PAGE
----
Things that have helped me: 1. Having a positive attitude. It takes work. Some days are easier than others. Howver, I know I can choose to worry about what I can’t do or can’t control or choose to focus on what I can. 2. Focusing on what I am thankful for. I bet there are things in your life that make you lucky!! Often I think that I’m grateful for the compassion for others that I probably wouldn’t have if I weren’t dealing with PCD. 3. Find a therapist who specializes in helping people with chronic illnesses. It’s great to have an objective person to talk to about issues related to your PCD. 4. Read books like “Thirteen Things Mentally Strong People Don’t Do” and “The Gifts of Imperfection” 5. Continue to reach out to others on forums like this.

Feel free to reach out if you would like to correspond some more!




Hi Gwen! I'm 19 and in college and I can relate to a lot of things you said!

I have had PCD since I was a baby and all throughout childhood I was getting pneumonia. I have been going to a pulmonologist since I was a kid as well. I also have been playing sports all my life, but eventually had to quit everything in highschool because they required you to run a mile to be on the team and I couldn't do that.

I have always been a great athlete, and both of my parents are college athletes, so naturally it was something I was very good at, so it killed me when I couldn't match up to the other kids. I remember when playing basketball, I would start of very strong and by half time, I wouldn't be doing anything because I was so wiped out from running back and forth and my coach and teammates would get very confused and upset with me.

Anyway, yes I have been hospitalized many times and have had about 4 Bronchoscopies/nasal surgery!! I have also had many sets of tubes in my ears, many catscans, way too many x-rays, and my adenoid removal when I was a baby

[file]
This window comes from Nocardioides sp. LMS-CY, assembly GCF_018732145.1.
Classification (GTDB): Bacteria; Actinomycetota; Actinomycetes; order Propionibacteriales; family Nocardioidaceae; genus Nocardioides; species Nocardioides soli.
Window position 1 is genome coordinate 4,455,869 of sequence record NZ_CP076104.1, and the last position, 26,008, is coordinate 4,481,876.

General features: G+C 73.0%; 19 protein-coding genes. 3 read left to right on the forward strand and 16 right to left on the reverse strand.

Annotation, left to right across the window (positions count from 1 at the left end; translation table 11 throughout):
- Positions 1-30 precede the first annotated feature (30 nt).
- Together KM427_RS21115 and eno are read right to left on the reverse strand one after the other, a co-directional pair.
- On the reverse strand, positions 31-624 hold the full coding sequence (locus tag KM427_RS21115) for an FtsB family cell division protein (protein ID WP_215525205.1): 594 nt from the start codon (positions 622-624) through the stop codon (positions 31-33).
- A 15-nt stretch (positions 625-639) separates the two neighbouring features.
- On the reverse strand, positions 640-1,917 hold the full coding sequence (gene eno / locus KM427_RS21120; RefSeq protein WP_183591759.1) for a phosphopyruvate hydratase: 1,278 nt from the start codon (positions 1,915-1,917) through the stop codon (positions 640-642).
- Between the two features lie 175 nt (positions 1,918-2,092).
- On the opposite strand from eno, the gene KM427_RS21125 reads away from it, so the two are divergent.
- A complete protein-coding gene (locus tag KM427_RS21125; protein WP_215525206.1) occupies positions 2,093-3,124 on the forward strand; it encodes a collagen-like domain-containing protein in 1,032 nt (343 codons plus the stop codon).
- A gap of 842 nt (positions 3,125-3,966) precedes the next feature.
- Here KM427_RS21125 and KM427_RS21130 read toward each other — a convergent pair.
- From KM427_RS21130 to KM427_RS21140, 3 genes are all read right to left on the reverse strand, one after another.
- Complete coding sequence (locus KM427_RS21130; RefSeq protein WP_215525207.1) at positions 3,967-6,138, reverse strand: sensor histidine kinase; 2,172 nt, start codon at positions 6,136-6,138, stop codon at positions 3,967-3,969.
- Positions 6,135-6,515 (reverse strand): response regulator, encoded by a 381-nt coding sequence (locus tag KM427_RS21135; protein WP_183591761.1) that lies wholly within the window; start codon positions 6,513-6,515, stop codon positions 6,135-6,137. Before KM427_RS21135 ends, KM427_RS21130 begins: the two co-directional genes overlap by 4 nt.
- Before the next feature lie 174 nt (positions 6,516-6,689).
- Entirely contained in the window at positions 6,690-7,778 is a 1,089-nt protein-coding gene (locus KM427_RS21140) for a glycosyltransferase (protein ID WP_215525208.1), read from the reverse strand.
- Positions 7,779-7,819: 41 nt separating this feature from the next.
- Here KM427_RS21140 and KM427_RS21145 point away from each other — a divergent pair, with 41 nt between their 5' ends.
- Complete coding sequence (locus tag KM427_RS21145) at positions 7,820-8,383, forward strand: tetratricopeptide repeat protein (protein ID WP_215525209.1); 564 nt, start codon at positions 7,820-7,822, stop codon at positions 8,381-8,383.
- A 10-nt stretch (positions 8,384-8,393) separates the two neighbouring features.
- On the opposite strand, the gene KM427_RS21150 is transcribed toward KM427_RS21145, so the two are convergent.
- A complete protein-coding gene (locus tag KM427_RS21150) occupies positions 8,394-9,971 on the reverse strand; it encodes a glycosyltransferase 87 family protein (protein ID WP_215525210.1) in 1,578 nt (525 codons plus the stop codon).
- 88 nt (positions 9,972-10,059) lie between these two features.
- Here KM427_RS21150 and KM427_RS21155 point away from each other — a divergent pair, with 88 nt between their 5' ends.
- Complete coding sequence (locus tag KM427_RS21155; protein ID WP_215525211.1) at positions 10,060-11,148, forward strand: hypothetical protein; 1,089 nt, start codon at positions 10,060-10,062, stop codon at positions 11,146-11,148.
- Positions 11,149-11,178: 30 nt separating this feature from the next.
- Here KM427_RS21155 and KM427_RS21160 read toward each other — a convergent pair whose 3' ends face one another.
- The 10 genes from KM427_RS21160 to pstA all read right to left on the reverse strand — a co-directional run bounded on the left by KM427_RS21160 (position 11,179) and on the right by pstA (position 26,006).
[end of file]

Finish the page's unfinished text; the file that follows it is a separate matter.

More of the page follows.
I can't tell you how many times I have been put on leviquinn and prednisone. I take them both super lightly when they are intense steroids and antibiotic. I can diagnose myself with pneumonia days before it gets bad or recognizable by doctors

I was also on the 504 plan in highschool! And I agree, it was difficult because not all the teachers were helpful to me. I also always felt very differently in class and was afraid to cough in class because I thought people would always wonder why I was always "sick", which they did

It took me until my junior year of highschool to tell my friends that I didn't just have asthma and was always embarrassed/ashamed of myself

I also have a chest physiotherapy machine and a nebulizer that I have to use every day, and I was very nervous at first to do this in front of my college roommates, but they did not care and I have some very good friends at college:)

I definitely agree with feeling different because I don't think people always understand the severity of our condition. Not only does it affect me physically, but I get very anxious about and often I don't want people to know because I want to be "normal"